Monotonous voice used repetitive words and no control over the audience.
Teamwork & timeliness Student worked together to achieve all the group goals. Always had a positive attitude about the task and the work of others. All team members contributed equally. Performed all duties of assigned team role. Finished the presentation within the scheduled duration. Student usually worked together to achieve the group goals. Showed a positive attitude about the task and the work of others. All team members contributed equally. Performed all most all the duties of assigned team role. Finished the presentation within the scheduled duration. Occasionally worked together to achieve the group goals. Did not show complete positive attitude about the task and the work of others. Finished individual task but did not assist team members. Performed some duties of the assigned team role. Could not finish the presentation within the scheduled duration. Does not work well with others and shows no interest in completing group goals. Makes fun of group members and does not give value to the members work.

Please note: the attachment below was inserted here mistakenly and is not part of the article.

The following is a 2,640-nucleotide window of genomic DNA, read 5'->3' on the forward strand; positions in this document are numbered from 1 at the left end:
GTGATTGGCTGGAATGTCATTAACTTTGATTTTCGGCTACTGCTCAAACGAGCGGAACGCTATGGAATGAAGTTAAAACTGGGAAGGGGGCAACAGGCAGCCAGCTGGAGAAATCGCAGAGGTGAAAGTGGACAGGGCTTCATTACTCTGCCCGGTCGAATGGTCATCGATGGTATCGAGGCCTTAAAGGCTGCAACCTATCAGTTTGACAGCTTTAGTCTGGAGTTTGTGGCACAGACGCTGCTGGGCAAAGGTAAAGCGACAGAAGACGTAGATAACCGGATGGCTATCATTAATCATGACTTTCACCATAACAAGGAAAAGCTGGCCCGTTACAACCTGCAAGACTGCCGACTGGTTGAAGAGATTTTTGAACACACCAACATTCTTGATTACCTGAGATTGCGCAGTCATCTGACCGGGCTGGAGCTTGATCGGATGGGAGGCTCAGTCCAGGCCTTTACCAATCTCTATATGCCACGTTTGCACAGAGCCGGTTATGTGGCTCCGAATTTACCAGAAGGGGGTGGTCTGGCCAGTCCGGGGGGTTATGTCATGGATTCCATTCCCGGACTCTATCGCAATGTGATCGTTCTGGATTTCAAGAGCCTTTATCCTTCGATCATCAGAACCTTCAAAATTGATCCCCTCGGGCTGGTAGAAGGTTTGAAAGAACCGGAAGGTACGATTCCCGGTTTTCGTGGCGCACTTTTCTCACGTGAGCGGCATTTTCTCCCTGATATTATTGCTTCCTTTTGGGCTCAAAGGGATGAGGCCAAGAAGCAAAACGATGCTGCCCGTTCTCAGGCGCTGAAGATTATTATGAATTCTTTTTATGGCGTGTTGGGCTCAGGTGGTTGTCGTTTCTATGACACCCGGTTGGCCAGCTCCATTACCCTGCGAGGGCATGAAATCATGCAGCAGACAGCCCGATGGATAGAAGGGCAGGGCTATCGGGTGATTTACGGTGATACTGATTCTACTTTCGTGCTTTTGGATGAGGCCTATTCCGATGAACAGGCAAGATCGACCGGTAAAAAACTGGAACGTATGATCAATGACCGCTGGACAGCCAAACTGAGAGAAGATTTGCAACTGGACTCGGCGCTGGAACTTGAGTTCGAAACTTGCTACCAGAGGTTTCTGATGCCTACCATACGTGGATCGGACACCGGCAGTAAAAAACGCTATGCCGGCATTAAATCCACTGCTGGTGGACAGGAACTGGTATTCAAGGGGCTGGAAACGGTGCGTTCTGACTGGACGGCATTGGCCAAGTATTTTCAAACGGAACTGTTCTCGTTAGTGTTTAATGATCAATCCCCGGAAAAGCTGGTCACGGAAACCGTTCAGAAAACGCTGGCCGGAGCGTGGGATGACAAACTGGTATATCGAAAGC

Are full of negative attitude and contributed little or nothing to the group effort. Did not perform duties assigned to team role. Could not finish the presentation within the scheduled duration or was absent in the presentation.
List of Cases:
Relevant Topics Cases
Residency Permanent place of abode Applegate's case(1979) /
Jenkins Case (1982)